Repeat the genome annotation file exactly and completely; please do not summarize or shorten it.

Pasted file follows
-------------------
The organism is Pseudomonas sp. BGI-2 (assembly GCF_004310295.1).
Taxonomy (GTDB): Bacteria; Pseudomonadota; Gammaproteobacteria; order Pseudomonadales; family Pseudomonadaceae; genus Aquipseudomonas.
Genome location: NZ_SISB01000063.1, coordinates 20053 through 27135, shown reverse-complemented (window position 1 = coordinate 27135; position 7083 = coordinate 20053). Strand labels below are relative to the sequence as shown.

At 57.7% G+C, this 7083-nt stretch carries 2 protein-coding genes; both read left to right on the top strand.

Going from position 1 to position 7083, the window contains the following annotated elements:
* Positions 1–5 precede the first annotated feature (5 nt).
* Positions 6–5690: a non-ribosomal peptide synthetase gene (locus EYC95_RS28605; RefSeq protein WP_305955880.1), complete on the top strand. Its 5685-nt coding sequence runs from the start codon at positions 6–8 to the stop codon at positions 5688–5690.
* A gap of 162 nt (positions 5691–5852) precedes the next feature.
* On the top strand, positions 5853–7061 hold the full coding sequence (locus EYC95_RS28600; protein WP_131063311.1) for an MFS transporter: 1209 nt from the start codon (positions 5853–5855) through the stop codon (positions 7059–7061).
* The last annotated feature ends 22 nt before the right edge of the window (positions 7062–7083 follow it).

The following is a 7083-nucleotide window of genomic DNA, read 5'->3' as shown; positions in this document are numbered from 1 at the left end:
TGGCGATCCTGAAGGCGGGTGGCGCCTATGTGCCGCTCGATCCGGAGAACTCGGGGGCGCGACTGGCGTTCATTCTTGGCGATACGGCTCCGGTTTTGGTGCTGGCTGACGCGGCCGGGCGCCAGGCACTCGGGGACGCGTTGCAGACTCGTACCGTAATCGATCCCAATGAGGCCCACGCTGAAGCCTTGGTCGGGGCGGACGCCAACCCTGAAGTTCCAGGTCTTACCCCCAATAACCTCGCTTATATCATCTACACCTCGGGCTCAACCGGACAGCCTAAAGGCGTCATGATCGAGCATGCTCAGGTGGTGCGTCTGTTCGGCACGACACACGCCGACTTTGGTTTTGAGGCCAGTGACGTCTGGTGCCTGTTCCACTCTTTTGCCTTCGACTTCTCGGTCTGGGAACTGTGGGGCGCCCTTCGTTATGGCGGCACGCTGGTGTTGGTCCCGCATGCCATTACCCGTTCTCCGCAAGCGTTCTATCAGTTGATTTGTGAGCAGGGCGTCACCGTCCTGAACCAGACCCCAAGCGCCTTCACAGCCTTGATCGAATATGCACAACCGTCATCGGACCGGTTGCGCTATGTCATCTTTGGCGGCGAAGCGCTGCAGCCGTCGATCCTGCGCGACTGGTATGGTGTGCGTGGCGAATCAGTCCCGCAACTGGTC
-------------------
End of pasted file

The organism is Pseudomonas sp. BGI-2 (assembly GCF_004310295.1).
Taxonomy (GTDB): Bacteria; Pseudomonadota; Gammaproteobacteria; order Pseudomonadales; family Pseudomonadaceae; genus Aquipseudomonas.
Genome location: NZ_SISB01000063.1, coordinates 20053 through 27135, shown reverse-complemented (window position 1 = coordinate 27135; position 7083 = coordinate 20053). Strand labels below are relative to the sequence as shown.

At 57.7% G+C, this 7083-nt stretch carries 2 protein-coding genes; both read left to right on the top strand.

Going from position 1 to position 7083, the window contains the following annotated elements:
* Positions 1–5 precede the first annotated feature (5 nt).
* Positions 6–5690: a non-ribosomal peptide synthetase gene (locus EYC95_RS28605; RefSeq protein WP_305955880.1), complete on the top strand. Its 5685-nt coding sequence runs from the start codon at positions 6–8 to the stop codon at positions 5688–5690.
* A gap of 162 nt (positions 5691–5852) precedes the next feature.
* On the top strand, positions 5853–7061 hold the full coding sequence (locus EYC95_RS28600; protein WP_131063311.1) for an MFS transporter: 1209 nt from the start codon (positions 5853–5855) through the stop codon (positions 7059–7061).
* The last annotated feature ends 22 nt before the right edge of the window (positions 7062–7083 follow it).

The following is a 7083-nucleotide window of genomic DNA, read 5'->3' as shown; positions in this document are numbered from 1 at the left end:
TGGCGATCCTGAAGGCGGGTGGCGCCTATGTGCCGCTCGATCCGGAGAACTCGGGGGCGCGACTGGCGTTCATTCTTGGCGATACGGCTCCGGTTTTGGTGCTGGCTGACGCGGCCGGGCGCCAGGCACTCGGGGACGCGTTGCAGACTCGTACCGTAATCGATCCCAATGAGGCCCACGCTGAAGCCTTGGTCGGGGCGGACGCCAACCCTGAAGTTCCAGGTCTTACCCCCAATAACCTCGCTTATATCATCTACACCTCGGGCTCAACCGGACAGCCTAAAGGCGTCATGATCGAGCATGCTCAGGTGGTGCGTCTGTTCGGCACGACACACGCCGACTTTGGTTTTGAGGCCAGTGACGTCTGGTGCCTGTTCCACTCTTTTGCCTTCGACTTCTCGGTCTGGGAACTGTGGGGCGCCCTTCGTTATGGCGGCACGCTGGTGTTGGTCCCGCATGCCATTACCCGTTCTCCGCAAGCGTTCTATCAGTTGATTTGTGAGCAGGGCGTCACCGTCCTGAACCAGACCCCAAGCGCCTTCACAGCCTTGATCGAATATGCACAACCGTCATCGGACCGGTTGCGCTATGTCATCTTTGGCGGCGAAGCGCTGCAGCCGTCGATCCTGCGCGACTGGTATGGTGTGCGTGGCGAATCAGTCCCGCAACTGGTC